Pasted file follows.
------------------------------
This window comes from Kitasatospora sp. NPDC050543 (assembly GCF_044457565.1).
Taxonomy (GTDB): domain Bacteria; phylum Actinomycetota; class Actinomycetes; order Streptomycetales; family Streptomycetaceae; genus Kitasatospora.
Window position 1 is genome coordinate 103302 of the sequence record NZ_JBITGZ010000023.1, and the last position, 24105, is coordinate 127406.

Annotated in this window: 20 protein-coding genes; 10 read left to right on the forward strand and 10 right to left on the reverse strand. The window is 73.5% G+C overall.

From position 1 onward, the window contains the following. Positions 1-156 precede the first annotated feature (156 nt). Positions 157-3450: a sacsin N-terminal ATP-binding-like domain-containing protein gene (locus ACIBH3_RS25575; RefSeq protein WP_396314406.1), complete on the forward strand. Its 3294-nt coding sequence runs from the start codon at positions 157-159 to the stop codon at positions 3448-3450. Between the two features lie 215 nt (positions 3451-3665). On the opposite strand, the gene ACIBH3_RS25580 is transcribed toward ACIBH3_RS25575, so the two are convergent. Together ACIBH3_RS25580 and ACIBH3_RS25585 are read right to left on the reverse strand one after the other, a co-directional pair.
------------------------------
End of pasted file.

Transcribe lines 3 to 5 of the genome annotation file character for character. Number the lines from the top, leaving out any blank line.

Window position 1 is genome coordinate 103302 of the sequence record NZ_JBITGZ010000023.1, and the last position, 24105, is coordinate 127406.

Annotated in this window: 20 protein-coding genes; 10 read left to right on the forward strand and 10 right to left on the reverse strand. The window is 73.5% G+C overall.

From position 1 onward, the window contains the following. Positions 1-156 precede the first annotated feature (156 nt). Positions 157-3450: a sacsin N-terminal ATP-binding-like domain-containing protein gene (locus ACIBH3_RS25575; RefSeq protein WP_396314406.1), complete on the forward strand. Its 3294-nt coding sequence runs from the start codon at positions 157-159 to the stop codon at positions 3448-3450. Between the two features lie 215 nt (positions 3451-3665). On the opposite strand, the gene ACIBH3_RS25580 is transcribed toward ACIBH3_RS25575, so the two are convergent. Together ACIBH3_RS25580 and ACIBH3_RS25585 are read right to left on the reverse strand one after the other, a co-directional pair.